(Analysis by Mark Gordon)

In the simple case where high card always wins one optimal strategy that Bessie can take is to always answer FJ's plays with her lowest card that is still higher than FJ's card (or her lowest card in the case she can't beat FJ). This works because if we can take something we should; otherwise the best that the card we didn't end up using can gain us is 1 trick so there can be no net gain.

This strategy informs the more complicated scenario where we switch from high card wins to low card wins at some point. In this case we should always allocate our highest cards to the section where high card wins and are lowest cards to the latter section. Then this reduces to the simpler case.

To solve this problem where we need to determine the best switch point we can make use a segment tree data structure that will enable us to solve the online version of the simple case. We will be able to insert a card for each player and determine the max score Bessie could achieve. Using this data structure we can determine how many points Bessie will get from the high card wins and low card wins part of each game and output the switch point that yields the highest overall score.

Building this data structure can be done by tracking for each segment in the tree the number of available cards in this segment that Bessie could play over lower cards, the number of coverable cards that FJ has played in this segment that haven't been covered, and the number of points we can score in this segment. Combining two segments is then done by summing the points and awarding points based on the min of coverables on the left and coverers on the right. The other fields are updated similarly (see comb() in my code below). The rest is a standard segment tree implementation.

#include <iostream>
#include <vector>
#include <cstdio>
#include <algorithm>
#include <cstring>
#include <algorithm>

using namespace std;

#define MAXN (1 << 17)

struct node {
  int covers;
  int coverables;
  int points;

node comb(node x, node y) {
  node r;
  int ep = min(x.coverables, y.covers);
  r.points = x.points + y.points + ep;
  r.covers = x.covers + y.covers - ep;
  r.coverables = x.coverables + y.coverables - ep;
  return r;

node H[MAXN * 2];

void fix(int x) {
  while (x != 1) {
    x /= 2;
    H[x] = comb(H[x * 2 + 0], H[x * 2 + 1]);

vector<int> solve(const vector<int>& A, const vector<int>& B) {
  int N = A.size();
  vector<int> R(N + 1);
  memset(H, 0, sizeof(H));

  for (int i = 0; i < N; i++) {
    H[MAXN + B[i]].covers = 1;
    H[MAXN + A[i]].coverables = 1;
    fix(MAXN + B[i]);
    fix(MAXN + A[i]);
    R[i + 1] = H[1].points;

  return R;

int main() {
  freopen("cardgame.in", "r", stdin);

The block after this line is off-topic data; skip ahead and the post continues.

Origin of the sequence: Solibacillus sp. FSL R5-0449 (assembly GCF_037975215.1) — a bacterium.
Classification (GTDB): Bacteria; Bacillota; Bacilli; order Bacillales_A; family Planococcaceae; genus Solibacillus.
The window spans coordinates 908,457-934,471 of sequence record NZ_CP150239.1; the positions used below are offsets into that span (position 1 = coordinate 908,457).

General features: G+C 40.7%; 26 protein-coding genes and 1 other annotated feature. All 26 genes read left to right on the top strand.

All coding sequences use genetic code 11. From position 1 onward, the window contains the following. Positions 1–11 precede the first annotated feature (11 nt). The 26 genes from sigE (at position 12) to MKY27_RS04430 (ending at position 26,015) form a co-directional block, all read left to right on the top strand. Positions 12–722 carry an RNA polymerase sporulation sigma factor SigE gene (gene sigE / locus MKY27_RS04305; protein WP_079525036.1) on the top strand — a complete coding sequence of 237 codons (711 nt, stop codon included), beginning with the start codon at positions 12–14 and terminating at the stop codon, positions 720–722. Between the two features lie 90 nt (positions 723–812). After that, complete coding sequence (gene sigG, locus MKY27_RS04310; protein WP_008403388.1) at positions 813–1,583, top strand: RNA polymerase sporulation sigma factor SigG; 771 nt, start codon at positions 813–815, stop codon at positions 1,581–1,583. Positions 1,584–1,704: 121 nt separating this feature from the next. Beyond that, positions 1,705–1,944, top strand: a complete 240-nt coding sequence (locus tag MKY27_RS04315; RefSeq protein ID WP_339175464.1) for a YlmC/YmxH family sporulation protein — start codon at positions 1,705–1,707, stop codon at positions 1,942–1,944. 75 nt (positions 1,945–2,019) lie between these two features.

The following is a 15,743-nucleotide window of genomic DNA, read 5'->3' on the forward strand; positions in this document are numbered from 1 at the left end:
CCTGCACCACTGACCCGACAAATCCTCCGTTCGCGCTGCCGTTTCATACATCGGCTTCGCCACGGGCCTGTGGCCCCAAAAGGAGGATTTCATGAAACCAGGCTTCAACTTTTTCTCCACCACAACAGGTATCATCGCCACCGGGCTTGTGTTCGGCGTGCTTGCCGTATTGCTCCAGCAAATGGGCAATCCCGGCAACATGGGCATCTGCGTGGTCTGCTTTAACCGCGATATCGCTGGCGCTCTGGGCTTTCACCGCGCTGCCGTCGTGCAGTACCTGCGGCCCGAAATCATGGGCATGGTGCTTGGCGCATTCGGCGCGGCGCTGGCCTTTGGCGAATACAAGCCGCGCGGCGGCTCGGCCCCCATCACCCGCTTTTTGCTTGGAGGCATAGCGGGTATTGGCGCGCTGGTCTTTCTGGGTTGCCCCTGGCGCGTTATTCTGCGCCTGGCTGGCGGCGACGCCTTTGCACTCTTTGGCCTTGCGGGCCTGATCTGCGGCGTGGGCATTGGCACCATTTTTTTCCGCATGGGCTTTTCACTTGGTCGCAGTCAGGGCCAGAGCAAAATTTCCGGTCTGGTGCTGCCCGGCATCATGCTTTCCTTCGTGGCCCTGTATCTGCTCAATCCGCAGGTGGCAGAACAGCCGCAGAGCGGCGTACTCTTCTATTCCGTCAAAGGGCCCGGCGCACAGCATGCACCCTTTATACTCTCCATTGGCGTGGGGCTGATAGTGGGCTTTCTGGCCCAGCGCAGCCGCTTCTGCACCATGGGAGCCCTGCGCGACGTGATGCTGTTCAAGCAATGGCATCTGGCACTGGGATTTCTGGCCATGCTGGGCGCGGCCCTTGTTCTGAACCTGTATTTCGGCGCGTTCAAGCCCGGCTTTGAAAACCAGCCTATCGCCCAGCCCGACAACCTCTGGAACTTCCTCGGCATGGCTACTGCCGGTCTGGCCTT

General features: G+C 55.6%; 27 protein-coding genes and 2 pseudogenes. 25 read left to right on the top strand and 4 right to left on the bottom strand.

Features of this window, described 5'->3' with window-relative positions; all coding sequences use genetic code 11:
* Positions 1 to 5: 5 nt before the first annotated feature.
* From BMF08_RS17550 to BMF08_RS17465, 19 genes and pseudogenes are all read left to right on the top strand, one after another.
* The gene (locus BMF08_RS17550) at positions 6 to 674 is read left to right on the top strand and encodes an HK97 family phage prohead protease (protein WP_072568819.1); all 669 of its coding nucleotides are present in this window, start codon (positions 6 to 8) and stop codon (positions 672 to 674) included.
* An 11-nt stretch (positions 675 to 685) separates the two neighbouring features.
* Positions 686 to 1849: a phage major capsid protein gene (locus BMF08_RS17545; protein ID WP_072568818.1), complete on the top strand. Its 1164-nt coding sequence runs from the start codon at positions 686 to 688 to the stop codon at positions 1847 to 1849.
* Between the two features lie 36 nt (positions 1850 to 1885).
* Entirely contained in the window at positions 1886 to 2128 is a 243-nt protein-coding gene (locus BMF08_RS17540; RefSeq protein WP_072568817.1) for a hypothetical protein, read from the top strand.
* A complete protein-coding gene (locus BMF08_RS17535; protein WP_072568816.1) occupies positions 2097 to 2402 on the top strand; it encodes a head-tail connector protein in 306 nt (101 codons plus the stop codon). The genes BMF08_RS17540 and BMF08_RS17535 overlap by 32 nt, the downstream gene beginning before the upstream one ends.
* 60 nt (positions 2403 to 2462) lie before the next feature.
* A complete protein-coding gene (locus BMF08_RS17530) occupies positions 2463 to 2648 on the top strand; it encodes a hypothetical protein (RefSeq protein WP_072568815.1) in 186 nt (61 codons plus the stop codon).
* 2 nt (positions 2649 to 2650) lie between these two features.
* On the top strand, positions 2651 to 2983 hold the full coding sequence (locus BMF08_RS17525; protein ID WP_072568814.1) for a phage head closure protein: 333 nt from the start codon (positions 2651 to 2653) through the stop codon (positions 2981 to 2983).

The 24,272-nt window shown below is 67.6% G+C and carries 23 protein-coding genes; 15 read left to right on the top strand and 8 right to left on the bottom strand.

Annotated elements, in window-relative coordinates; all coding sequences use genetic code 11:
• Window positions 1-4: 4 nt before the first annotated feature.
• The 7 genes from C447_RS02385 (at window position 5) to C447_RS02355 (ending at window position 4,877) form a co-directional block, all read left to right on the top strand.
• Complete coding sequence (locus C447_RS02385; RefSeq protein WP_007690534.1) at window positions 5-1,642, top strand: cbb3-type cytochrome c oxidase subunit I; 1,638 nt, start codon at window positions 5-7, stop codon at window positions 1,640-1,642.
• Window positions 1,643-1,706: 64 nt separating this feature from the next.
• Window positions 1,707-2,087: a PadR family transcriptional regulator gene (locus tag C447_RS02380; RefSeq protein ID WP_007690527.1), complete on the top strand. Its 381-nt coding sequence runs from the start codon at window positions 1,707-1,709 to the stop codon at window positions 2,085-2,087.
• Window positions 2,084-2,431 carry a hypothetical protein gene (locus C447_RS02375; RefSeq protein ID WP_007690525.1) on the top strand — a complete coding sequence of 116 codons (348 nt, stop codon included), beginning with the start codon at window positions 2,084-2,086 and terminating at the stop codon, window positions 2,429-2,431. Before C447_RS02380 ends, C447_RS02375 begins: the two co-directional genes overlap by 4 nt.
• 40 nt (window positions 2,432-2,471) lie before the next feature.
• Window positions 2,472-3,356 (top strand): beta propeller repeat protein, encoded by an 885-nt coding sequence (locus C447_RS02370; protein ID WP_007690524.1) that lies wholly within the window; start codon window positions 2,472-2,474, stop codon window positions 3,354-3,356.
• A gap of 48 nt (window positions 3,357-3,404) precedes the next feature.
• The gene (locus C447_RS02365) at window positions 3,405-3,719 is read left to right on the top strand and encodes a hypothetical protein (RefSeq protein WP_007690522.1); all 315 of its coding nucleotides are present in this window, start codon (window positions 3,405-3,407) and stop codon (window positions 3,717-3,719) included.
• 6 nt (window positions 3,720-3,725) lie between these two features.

freopen("cardgame.out", "w", stdout);

  int N; cin >> N;

  vector<bool> used(2 * N);
  vector<int> A(N);
  for (int i = 0; i < N; i++) {
    cin >> A[i];
    used[A[i]] = true;

  vector<int> B;
  for (int i = 2 * N - 1; i >= 0; i--) {
    if (!used[i]) {

  vector<int> r0 = solve(A, B);
  reverse(A.begin(), A.end());
  reverse(B.begin(), B.end());
  for (int i = 0; i < N; i++) {
    A[i] = 2 * N - 1 - A[i];
    B[i] = 2 * N - 1 - B[i];
  vector<int> r1 = solve(A, B);

  int res = 0;
  for (int i = 0; i <= N; i++) {
    res = max(res, r0[i] + r1[N - i]);
  cout << res << endl;

  return 0;

Many other participants submitted alternative solutions to this problem that were quite insightful. For example, here is a solution from Avichal Goel:

Part 1: Insert all of Bessie's cards into a set. Iterate through all of Elsie's cards, and remove the lowest card that is greater than Elsie's current card (or nothing if you can't beat it). Keep track of the number of points, or "cards beaten so far" in a prefix array.

Part 2: Replace all of Bessie's cards (I used a 2nd set). Iterate through Elsie's cards in reverse order, beating each of her cards with your greatest card that is still lower than Elsie's card. Keep track of points earned in a separate suffix array

Part 3: Loop through the possible times that Bessie can switch, and store the greatest prefix[i]+suffix[i+1].

The reasoning for why this "greedy" solution works is as follows. Let's assume that some card is used twice (in both Part 1 and Part 2, since we did replace all the cards in between those steps). Since Bessie and Elsie have the same number of cards, if Bessie used one of her cards twice, then there must be some other card which she did not use at all. Since every card has a distinct value, the unused card must either be greater than or less than the card which was used twice. If the unused card is greater than the card which was used twice, replace it before Bessie switches the rules (use it instead of the duplicate card). Otherwise, use it after Bessie switches the rules instead of the duplicate card. In either case, Bessie will still earn the same number of points as before.